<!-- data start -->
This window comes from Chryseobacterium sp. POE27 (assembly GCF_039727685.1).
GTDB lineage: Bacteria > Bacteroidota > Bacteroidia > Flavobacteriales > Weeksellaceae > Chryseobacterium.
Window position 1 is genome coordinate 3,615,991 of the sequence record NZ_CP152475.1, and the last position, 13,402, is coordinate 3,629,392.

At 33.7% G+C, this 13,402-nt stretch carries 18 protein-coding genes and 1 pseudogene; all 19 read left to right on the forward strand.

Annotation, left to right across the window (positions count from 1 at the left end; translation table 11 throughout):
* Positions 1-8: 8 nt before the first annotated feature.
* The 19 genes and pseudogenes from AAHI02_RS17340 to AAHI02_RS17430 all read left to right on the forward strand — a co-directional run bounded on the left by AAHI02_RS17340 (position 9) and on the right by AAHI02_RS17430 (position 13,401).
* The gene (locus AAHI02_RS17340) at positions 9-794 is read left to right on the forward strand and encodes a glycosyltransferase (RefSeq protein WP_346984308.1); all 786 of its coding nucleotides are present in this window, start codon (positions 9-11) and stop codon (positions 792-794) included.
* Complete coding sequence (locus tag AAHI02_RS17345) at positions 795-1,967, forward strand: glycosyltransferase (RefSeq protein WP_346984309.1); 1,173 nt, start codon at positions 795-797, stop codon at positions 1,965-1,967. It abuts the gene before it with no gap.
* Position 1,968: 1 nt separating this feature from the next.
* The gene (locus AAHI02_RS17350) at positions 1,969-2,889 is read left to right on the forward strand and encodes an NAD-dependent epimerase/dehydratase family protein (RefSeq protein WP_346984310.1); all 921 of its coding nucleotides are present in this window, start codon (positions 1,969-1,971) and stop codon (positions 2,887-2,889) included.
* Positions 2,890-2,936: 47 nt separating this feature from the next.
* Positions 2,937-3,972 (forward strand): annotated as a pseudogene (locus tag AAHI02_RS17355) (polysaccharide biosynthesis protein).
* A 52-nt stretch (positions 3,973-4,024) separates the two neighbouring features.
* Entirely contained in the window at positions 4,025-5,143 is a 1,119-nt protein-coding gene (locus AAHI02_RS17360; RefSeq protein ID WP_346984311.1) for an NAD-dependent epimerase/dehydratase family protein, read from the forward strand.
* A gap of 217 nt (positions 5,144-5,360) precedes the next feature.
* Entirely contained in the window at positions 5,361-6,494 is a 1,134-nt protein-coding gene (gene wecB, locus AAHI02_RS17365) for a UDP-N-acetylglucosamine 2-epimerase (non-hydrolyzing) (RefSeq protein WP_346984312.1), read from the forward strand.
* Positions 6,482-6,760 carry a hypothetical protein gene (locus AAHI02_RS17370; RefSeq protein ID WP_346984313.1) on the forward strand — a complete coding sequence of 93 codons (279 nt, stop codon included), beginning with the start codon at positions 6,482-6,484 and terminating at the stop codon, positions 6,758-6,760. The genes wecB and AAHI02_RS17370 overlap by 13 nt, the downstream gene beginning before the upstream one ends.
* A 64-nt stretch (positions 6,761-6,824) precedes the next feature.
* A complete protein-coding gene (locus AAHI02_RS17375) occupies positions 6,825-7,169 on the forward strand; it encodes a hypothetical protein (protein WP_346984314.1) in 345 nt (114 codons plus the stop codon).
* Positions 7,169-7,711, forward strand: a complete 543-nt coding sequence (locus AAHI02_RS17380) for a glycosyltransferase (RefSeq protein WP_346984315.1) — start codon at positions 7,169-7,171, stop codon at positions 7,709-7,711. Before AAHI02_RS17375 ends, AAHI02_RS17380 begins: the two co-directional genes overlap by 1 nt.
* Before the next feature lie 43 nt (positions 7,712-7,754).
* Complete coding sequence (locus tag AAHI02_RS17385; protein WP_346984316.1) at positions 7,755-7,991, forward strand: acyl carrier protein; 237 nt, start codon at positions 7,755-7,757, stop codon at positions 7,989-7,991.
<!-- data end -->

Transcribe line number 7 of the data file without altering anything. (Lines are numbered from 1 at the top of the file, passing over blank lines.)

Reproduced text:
* The 19 genes and pseudogenes from AAHI02_RS17340 to AAHI02_RS17430 all read left to right on the forward strand — a co-directional run bounded on the left by AAHI02_RS17340 (position 9) and on the right by AAHI02_RS17430 (position 13,401).